Los Angeles – There’s a good reason the black Chevy Tahoe, GMC Denali and Cadillac Escalade are the cars of choice of so many of the good guys and bad guys on television and we would presume in real life, or at least in Washington D.C. …they are spacious comfortable and remarkably utilitarian. Tint the windows dark, and these vehicles take on a look that ranges from prominence to sinister, stirring the imagination of anyone on the outside.
For a recent getaway on the Southern California coast, we borrowed a Cadillac Escalade ESV Platinum edition to see what it’s like to tool around in one of these colossal SUVs. Ours was the new radiant silver metallic paint instead of the attention compelling black so we lacked the aura of being sinister or important, but we still experienced all the luxurious room and power.
Escalade comes in three configurations: regular size, the extended length ESV and the EXT, which has a truck bed and an industry-exclusive Midgate that allows owners to convert from a five-passenger SUV to two-passenger pickup with eight feet of protected and secured storage under the standard lockable tonneau cover.
As you might imagine, the Platinum edition, adds significantly to the price (about $20,000), but other than choosing colors, the model has everything. Everything means navigation, Bose 5.1 surround sound, expanses of leather, heated and cooled seats, rear seat entertainment (including a third screen for the third row), 22-inch chrome wheels, HID headlights, and even a running board that disappears under the Escalade, when the doors are closed. And that’s just a smattering of the standard equipment list.
The price of such luxury is steep…$86,090 including the destination charge, for the all-wheel drive version, but there’s a lot of real estate in the three-ton vehicle. It’s 18.5 feet long, seats seven has a cargo volume of 137.4 cubic feet when the seat backs are lowered – that’s enough space for about 33 roll-aboard suitcases.
All Escalade models, except for the hybrid, are powered by Cadillac’s 403-hp, 6.2-liter V-8 engine. The big engine has variable valve timing, Active Fuel Management and is configured to run on gasoline or E85 ethanol. The transmission is a fuel-saving six-speed Hydra-Matic driving either the rear wheels or the full-time all-wheel drive. It also tows up to 7,800 pounds.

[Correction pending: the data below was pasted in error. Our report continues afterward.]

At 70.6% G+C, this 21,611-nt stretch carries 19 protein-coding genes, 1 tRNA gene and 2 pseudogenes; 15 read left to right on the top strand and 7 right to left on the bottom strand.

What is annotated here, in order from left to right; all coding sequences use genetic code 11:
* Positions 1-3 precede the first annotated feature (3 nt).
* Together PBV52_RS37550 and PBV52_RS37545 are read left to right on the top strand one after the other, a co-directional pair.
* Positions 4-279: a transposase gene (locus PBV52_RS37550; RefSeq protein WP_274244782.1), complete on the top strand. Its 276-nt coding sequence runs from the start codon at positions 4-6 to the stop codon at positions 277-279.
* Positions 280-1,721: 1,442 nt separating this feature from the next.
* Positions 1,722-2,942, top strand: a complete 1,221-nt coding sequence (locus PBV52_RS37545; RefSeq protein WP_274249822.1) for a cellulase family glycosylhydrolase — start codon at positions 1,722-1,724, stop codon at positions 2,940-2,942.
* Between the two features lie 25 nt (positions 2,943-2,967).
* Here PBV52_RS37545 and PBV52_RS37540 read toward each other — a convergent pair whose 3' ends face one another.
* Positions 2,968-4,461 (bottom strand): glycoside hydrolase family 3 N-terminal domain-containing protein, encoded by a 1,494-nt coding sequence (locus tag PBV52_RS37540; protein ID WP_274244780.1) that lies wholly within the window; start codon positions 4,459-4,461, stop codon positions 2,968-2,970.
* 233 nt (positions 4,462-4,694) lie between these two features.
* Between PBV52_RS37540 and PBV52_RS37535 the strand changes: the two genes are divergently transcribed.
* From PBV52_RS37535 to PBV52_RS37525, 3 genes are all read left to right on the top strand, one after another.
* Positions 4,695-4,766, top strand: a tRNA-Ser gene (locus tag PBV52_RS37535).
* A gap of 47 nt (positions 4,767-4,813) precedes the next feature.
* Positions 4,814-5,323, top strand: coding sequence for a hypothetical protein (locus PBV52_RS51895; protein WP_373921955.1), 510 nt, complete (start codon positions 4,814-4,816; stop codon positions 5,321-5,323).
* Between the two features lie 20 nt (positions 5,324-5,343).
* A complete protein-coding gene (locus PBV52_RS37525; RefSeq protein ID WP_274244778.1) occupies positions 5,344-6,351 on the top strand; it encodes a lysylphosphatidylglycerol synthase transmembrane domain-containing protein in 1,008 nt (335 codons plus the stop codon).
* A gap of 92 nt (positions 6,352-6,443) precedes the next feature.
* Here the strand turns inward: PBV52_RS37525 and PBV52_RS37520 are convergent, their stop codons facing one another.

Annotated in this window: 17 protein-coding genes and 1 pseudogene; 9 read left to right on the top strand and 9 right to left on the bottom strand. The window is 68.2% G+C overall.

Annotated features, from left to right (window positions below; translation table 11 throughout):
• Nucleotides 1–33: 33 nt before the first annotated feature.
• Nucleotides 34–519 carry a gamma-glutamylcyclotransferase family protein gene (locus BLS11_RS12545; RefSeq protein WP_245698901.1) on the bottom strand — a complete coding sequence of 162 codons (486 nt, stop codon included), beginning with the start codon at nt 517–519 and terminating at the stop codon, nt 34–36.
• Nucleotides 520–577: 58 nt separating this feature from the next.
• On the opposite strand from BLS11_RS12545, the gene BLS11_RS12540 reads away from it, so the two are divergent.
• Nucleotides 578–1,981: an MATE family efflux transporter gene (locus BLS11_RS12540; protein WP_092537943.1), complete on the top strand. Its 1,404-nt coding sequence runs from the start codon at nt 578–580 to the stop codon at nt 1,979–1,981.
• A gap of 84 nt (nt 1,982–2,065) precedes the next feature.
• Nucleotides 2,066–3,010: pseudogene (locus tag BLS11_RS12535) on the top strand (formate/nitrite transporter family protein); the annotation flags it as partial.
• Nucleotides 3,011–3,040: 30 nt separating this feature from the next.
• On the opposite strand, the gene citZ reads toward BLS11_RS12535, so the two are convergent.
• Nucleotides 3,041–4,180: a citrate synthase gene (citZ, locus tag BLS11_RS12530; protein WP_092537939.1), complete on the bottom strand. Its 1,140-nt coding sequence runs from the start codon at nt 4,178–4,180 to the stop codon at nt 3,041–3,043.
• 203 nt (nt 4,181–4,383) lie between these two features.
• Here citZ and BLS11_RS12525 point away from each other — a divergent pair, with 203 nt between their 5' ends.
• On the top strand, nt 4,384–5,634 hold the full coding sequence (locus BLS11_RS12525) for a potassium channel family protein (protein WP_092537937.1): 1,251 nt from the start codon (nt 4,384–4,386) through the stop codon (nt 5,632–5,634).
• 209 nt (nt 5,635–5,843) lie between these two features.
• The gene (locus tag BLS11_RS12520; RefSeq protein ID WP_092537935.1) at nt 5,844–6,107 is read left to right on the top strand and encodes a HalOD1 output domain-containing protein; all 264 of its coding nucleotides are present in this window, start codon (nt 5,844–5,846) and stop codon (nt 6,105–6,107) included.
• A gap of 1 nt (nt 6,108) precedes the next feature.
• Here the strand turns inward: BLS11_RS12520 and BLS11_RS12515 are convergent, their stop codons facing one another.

The Escalade is fast from a dead start making the 0 to 60 mph runs in a blink over seven seconds, and it has excellent passing power with the big V-8 roaring under the hood. The V-8 gets an EPA rating of 13 mpg city and 18 mpg highway. Running up and down the California freeways and negotiating through city traffic gave us an average of 16.1 mpg during the week we were in command.
To maximize ride and handling characteristics, the Escalade Platinum edition is equipped with GM’s innovative Magnetic Ride Control, which has real-time shock absorber damping. The system continually “reads” the road and can change the shock dampening in just five milliseconds by changing the electrical current to the special electronically controlled shocks filled with a magneto-rheological fluid containing minute iron particles. The resulting ride is limousine like, while maintaining a controlled flat ride in corners.
For environmentalists, the Cadillac Escalade is probably something of a nightmare, but for someone that wants a large luxury people mover, it’s a dream. You float down the road engulfed in opulence, sitting above the rest of the traffic. It’s quiet, feels powerful and at the same time feels very stable for such a big rig. When you need to transport people or cargo, it works, without sticking its nose in the air.
On the downside, its size takes the fun out of driving in a parking garage or on a crowded street. Nevertheless, Cadillac engineers have included features like a backup camera, ultrasonic rear parking assist and reasonable rear visibility to make backing up not feel impossible. On the freeway, the side blind zone alert warns the driver about other vehicles before he or she does something stupid.
Size alone certainly makes the Escalade feel safer, but features like StabiliTrak with rollover mitigation technology combined with all the airbags and other safety features help.
The other Escalade models range in price from $64,165 for the standard model, which is 20 inches shorter than the ESV, and $64,055 for the EXT.
The hybrid Escalade offers an interesting option with significantly better fuel economy. The hybrid uses a 332-hp 6.2-liter V-8 and a two-mode electric hybrid system. The system generates electricity every time the brakes are applied, or the vehicle is coasting. That power is then stored in a 300-volt battery pack under the second-row seat. The stored power is then drawn from the battery to drive the two electric motors in the variable transmission. The hybrid rates an EPA fuel economy of 20 mpg city and 23 mpg highway. It is priced at $75,840 or $85,285 for the Platinum model.
Small cars and hybrids may be the darlings of the current automotive market, but there’s a place and purpose for a Cadillac Escalade.